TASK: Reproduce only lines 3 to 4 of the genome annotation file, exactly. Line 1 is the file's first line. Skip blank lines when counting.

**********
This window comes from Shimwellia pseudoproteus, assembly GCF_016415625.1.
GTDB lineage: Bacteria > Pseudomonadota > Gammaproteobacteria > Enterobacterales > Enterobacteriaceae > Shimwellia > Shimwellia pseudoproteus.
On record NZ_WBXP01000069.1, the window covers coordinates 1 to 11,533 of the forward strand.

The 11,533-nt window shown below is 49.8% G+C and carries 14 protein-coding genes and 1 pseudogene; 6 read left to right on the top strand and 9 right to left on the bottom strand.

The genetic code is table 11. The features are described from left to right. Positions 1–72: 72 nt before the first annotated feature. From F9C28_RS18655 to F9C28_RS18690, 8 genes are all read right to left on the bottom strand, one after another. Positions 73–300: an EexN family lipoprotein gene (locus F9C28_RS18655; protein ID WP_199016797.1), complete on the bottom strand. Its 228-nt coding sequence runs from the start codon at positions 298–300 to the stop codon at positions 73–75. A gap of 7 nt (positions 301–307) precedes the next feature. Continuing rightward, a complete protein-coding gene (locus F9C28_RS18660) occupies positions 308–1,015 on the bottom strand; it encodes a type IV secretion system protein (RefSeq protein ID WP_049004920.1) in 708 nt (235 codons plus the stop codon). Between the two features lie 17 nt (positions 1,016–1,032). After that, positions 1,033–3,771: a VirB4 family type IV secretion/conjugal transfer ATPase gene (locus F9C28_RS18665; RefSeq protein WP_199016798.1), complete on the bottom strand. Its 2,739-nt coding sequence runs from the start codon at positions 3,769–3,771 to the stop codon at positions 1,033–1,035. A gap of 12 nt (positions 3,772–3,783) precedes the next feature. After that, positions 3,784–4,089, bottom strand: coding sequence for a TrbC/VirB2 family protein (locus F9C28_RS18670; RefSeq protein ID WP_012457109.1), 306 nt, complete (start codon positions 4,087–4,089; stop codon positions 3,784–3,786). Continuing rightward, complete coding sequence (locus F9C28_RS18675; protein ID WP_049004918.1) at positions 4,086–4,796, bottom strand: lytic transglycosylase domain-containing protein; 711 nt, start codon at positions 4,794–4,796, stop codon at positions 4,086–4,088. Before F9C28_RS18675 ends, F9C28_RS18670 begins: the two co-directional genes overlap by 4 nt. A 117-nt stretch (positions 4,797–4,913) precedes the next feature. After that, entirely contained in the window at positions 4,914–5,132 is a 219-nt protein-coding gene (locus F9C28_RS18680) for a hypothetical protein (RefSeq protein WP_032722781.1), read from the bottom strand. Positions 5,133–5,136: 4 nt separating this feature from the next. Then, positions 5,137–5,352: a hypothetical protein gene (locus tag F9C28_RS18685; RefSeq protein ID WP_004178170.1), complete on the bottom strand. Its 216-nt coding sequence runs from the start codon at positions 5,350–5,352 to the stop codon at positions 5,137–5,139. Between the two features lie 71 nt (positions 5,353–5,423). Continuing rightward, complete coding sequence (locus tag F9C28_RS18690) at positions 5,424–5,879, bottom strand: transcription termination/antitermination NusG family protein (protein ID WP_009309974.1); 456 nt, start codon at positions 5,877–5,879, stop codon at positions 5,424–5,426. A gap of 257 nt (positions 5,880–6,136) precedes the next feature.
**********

On record NZ_WBXP01000069.1, the window covers coordinates 1 to 11,533 of the forward strand.

The 11,533-nt window shown below is 49.8% G+C and carries 14 protein-coding genes and 1 pseudogene; 6 read left to right on the top strand and 9 right to left on the bottom strand.